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After 170 years on Mt. Hope Avenue, South Presbyterian Church voted to sell its historic building on Easter Sunday 2014, a day chosen by the congregation for its symbolism of resurrection.
The Rev. Michael Gehrling has been hired as Northeast Region Associate for the 1001 New Worshiping Communities initiative of the Presbyterian Church (U.S.A.) He begins his service August 6 by traveling to the “Living, Dying, Rising” annual 1001 New Worshiping Communities gathering in St. Pete Beach, Florida.
The Rev. Evan Harrison of Sunnyside Presbyterian Church in Fayetteville, North Carolina had an idea. Given to him by God, he says, through inspiration he received watching Presbyterian Mission Agency 1001 New Worshiping Community videos — and from what he saw happening in churches throughout the Coastal Carolina Presbytery.
When Rev. Abby King-Kaiser was hired at Xavier University as associate director of the Dorothy Day Center for Faith and Justice, she was only the second Protestant on staff in the office.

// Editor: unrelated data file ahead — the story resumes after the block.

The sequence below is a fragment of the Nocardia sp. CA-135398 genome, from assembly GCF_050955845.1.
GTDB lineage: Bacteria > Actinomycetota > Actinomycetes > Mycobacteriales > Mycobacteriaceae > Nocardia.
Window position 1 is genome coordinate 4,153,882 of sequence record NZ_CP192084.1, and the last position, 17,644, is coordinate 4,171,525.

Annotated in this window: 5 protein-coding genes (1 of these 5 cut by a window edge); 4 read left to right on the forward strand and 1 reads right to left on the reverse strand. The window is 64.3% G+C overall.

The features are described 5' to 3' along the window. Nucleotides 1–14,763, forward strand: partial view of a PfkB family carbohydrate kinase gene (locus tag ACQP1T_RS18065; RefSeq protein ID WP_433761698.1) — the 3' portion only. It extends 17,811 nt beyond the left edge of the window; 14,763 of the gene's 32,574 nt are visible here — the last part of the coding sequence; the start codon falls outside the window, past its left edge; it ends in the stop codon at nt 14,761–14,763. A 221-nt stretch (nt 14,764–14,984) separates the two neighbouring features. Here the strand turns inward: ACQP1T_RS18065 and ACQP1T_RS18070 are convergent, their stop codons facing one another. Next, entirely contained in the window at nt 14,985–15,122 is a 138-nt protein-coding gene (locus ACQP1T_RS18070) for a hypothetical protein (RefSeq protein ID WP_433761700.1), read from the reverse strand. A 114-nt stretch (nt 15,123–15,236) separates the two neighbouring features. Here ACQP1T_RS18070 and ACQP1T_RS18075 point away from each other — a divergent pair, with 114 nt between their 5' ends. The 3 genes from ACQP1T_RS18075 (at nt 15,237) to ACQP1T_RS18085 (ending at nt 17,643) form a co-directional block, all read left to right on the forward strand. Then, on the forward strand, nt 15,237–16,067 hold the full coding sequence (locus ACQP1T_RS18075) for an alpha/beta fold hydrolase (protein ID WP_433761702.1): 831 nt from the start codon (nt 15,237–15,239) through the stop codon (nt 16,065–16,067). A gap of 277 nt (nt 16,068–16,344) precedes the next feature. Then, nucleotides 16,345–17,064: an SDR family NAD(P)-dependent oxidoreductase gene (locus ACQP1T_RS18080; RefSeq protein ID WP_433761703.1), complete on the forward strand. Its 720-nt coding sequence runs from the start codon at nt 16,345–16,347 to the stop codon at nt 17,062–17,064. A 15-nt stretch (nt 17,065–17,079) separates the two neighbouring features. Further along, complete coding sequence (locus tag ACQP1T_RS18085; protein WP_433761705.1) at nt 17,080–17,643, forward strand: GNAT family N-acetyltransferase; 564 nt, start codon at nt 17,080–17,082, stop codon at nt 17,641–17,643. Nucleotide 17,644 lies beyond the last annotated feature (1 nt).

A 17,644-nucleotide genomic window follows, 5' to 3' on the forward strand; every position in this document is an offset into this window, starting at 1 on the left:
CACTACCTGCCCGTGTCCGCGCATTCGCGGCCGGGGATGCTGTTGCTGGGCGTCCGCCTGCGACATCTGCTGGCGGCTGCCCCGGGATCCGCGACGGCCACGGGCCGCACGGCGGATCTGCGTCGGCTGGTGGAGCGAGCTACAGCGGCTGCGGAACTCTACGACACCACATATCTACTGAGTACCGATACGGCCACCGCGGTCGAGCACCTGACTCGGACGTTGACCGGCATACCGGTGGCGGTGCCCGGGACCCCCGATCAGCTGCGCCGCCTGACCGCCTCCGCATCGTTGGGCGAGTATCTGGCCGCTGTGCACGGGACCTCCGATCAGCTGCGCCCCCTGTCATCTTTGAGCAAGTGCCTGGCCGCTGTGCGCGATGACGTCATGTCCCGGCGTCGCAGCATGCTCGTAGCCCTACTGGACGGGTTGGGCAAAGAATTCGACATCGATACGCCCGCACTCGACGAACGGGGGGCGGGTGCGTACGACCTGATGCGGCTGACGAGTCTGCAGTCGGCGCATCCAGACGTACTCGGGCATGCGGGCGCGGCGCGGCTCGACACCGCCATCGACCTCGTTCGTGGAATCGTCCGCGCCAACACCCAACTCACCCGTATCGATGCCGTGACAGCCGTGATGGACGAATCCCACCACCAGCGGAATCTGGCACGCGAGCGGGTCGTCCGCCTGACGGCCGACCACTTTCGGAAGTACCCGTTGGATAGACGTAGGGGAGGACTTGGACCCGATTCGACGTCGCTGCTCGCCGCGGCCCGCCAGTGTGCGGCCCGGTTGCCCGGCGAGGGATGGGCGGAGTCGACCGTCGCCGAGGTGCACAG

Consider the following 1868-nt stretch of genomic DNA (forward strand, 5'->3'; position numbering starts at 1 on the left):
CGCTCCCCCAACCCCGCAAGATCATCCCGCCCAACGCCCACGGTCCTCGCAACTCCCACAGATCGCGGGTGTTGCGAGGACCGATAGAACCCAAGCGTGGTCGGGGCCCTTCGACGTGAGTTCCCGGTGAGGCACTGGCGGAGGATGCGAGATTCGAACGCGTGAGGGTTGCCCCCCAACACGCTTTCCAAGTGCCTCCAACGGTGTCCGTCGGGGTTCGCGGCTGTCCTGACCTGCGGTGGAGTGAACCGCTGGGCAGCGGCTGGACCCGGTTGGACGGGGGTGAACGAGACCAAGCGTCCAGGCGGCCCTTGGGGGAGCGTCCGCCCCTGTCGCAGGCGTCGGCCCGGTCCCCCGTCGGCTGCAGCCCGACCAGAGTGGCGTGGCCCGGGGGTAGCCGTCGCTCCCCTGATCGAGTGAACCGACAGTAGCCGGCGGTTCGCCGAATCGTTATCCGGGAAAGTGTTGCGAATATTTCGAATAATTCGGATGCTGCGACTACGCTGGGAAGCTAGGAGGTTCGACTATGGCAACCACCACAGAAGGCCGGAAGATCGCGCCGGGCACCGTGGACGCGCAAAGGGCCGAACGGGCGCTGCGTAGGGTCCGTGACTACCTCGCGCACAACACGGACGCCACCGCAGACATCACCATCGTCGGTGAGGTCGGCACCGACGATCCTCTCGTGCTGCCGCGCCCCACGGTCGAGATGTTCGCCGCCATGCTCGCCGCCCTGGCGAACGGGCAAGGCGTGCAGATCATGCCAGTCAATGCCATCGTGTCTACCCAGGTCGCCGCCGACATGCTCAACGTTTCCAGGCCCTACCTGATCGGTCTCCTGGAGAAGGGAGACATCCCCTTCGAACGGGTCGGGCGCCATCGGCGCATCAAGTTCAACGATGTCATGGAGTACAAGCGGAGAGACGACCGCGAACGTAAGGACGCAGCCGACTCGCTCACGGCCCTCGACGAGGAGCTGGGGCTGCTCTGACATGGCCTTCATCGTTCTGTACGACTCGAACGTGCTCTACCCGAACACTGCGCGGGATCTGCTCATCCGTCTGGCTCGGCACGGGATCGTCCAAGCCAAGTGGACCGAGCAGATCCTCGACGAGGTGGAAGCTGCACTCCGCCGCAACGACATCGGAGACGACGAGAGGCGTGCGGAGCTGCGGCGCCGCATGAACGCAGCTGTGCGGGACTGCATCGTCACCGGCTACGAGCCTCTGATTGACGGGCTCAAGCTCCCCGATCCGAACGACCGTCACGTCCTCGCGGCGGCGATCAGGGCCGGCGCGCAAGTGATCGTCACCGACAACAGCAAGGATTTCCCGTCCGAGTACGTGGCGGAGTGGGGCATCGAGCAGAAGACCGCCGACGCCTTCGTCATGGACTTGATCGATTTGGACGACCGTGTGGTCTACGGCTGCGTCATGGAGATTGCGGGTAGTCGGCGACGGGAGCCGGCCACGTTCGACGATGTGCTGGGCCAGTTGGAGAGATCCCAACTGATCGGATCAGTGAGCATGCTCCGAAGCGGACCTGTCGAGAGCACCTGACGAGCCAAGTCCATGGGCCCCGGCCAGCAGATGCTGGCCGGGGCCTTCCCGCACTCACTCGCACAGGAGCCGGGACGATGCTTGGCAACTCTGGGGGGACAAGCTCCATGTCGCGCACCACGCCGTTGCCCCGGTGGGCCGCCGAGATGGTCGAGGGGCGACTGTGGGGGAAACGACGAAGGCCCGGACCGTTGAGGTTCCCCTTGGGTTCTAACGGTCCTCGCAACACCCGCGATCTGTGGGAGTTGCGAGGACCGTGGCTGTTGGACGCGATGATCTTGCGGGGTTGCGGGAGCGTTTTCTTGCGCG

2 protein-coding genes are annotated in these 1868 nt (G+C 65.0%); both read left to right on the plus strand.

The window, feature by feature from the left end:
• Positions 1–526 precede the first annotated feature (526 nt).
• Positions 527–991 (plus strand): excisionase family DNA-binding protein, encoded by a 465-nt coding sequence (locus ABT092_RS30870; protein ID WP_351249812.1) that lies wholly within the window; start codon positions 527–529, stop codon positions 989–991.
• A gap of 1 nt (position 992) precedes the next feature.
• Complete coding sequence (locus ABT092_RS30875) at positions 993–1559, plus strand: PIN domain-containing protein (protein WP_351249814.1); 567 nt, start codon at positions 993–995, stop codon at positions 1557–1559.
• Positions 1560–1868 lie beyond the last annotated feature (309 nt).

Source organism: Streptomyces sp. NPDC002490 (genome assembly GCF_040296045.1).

Of the 13,000 people who live in Clarkston, Georgia, as many as half are refugees, according to World Relief Atlanta. The majority of these refugees have fled war and persecution in their homelands in search of a better life.
The Revs. Jeya and Daniel So, lead pastors of the Anchor City Church, a new worshiping community in the Presbytery of San Diego, will lead Tuesday evening worship and give the Wednesday morning plenary address for “Living, Dying, Rising,” the 2017 national gathering for 1001 New Worshiping Communities.
Melissa Scaggs had attended Church of the Pilgrims in Washington, D.C., for about a year when the Rev. Ashley Goff, the church’s minister for spiritual formation, invited her to share a personal story during an upcoming Sunday service.
Behind every New Worshiping Community is another community that offers prayer and financial support to these emerging centers of Christian witness.
Cuando Puerto Rico se convirtió en un territorio de los Estados Unidos después de la guerra hispano-americana, los misioneros en la isla recibieron áreas misioneras. Al pueblo presbiteriano se les asignó el lado occidental de la isla, que es donde vive la mayoría de las personas presbiterianas.
When Puerto Rico became a U.S. territory after the Spanish-American war, missionaries on the island were granted mission fields. Presbyterians were assigned the western side of the island—which is where the majority of Presbyterians live.